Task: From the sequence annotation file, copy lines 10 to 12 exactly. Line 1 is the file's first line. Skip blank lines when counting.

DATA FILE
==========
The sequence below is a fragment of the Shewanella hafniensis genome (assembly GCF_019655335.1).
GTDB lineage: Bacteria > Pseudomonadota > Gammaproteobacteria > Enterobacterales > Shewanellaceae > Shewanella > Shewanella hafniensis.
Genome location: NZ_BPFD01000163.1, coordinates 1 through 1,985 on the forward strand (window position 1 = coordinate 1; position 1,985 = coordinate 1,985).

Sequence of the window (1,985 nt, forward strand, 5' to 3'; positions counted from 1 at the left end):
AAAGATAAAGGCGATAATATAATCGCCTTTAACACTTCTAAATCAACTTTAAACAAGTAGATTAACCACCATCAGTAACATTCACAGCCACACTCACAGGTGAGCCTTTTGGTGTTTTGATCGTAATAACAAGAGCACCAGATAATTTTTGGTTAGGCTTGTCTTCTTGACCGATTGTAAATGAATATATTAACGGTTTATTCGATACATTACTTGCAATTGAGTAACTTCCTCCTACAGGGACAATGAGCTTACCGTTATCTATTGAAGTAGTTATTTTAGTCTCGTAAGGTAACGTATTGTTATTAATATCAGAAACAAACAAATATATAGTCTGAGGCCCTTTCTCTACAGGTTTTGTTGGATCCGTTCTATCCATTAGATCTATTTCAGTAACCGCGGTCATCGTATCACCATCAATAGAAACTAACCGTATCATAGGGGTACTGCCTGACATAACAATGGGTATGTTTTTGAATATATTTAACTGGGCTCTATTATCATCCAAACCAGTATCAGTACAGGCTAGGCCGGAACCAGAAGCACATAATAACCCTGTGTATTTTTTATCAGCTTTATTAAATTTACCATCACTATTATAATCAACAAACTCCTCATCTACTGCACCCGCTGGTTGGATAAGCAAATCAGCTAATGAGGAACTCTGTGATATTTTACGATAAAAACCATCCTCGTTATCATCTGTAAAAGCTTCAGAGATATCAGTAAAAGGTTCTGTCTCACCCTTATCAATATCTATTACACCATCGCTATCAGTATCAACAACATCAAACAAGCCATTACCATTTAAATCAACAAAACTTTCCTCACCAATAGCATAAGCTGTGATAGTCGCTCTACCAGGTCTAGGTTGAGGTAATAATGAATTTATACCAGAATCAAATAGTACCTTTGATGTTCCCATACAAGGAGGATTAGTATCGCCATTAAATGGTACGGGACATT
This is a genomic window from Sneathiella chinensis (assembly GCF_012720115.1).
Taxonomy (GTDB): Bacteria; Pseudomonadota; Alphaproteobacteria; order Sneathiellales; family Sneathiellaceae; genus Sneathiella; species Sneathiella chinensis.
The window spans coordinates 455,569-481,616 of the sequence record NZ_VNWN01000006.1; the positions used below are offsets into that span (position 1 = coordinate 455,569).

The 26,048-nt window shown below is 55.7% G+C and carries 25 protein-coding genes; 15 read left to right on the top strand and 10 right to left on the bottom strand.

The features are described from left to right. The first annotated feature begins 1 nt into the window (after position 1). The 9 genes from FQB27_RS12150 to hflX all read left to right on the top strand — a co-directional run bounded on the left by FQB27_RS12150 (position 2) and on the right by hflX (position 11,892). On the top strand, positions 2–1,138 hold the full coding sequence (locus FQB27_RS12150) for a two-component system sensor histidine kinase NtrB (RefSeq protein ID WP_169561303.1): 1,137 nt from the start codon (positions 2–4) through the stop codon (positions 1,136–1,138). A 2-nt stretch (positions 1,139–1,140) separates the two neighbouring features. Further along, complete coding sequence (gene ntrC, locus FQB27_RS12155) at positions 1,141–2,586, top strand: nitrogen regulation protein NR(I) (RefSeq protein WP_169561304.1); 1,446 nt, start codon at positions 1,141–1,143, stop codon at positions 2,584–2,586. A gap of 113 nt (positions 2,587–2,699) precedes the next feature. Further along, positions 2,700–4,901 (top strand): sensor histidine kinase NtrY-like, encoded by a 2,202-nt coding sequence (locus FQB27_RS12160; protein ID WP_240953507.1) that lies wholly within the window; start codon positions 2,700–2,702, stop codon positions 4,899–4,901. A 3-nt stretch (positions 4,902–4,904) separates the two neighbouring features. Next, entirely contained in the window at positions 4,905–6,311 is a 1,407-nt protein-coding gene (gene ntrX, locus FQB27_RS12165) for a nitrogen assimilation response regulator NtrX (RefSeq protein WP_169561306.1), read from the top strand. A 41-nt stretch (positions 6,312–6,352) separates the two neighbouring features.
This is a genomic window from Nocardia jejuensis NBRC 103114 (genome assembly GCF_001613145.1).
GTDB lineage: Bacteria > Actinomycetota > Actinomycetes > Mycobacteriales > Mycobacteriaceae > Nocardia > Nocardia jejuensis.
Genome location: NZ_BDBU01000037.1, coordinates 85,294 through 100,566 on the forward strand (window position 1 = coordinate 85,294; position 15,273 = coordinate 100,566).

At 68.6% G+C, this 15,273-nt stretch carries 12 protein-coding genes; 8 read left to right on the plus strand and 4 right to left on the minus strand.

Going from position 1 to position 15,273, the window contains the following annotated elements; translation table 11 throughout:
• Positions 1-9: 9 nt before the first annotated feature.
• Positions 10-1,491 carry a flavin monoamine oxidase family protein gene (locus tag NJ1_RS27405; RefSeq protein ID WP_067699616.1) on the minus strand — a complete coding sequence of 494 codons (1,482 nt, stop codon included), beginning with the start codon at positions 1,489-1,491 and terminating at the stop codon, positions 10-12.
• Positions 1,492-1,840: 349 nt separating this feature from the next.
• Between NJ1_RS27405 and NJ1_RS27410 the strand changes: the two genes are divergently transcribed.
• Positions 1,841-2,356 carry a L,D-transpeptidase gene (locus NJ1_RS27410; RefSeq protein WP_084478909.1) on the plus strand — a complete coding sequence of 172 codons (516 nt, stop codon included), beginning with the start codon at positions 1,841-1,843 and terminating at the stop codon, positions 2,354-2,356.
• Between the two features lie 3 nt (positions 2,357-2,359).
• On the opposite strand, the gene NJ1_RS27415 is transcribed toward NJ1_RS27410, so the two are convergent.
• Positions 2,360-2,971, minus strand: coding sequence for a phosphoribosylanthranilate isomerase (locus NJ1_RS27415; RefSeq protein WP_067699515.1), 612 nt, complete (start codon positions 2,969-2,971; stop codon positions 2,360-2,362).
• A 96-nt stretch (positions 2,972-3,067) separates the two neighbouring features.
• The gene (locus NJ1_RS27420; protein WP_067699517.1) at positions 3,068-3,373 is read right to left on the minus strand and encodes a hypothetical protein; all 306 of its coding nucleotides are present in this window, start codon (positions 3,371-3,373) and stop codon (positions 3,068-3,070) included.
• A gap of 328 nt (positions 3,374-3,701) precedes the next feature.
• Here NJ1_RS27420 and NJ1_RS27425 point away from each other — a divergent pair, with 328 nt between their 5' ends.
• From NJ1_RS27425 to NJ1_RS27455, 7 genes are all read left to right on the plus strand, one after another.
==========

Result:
The features are described from left to right. The first annotated feature begins 1 nt into the window (after position 1). The 9 genes from FQB27_RS12150 to hflX all read left to right on the top strand — a co-directional run bounded on the left by FQB27_RS12150 (position 2) and on the right by hflX (position 11,892). On the top strand, positions 2–1,138 hold the full coding sequence (locus FQB27_RS12150) for a two-component system sensor histidine kinase NtrB (RefSeq protein ID WP_169561303.1): 1,137 nt from the start codon (positions 2–4) through the stop codon (positions 1,136–1,138). A 2-nt stretch (positions 1,139–1,140) separates the two neighbouring features. Further along, complete coding sequence (gene ntrC, locus FQB27_RS12155) at positions 1,141–2,586, top strand: nitrogen regulation protein NR(I) (RefSeq protein WP_169561304.1); 1,446 nt, start codon at positions 1,141–1,143, stop codon at positions 2,584–2,586. A gap of 113 nt (positions 2,587–2,699) precedes the next feature. Further along, positions 2,700–4,901 (top strand): sensor histidine kinase NtrY-like, encoded by a 2,202-nt coding sequence (locus FQB27_RS12160; protein ID WP_240953507.1) that lies wholly within the window; start codon positions 2,700–2,702, stop codon positions 4,899–4,901. A 3-nt stretch (positions 4,902–4,904) separates the two neighbouring features. Next, entirely contained in the window at positions 4,905–6,311 is a 1,407-nt protein-coding gene (gene ntrX, locus FQB27_RS12165) for a nitrogen assimilation response regulator NtrX (RefSeq protein WP_169561306.1), read from the top strand. A 41-nt stretch (positions 6,312–6,352) separates the two neighbouring features.
This is a genomic window from Nocardia jejuensis NBRC 103114 (genome assembly GCF_001613145.1).
GTDB lineage: Bacteria > Actinomycetota > Actinomycetes > Mycobacteriales > Mycobacteriaceae > Nocardia > Nocardia jejuensis.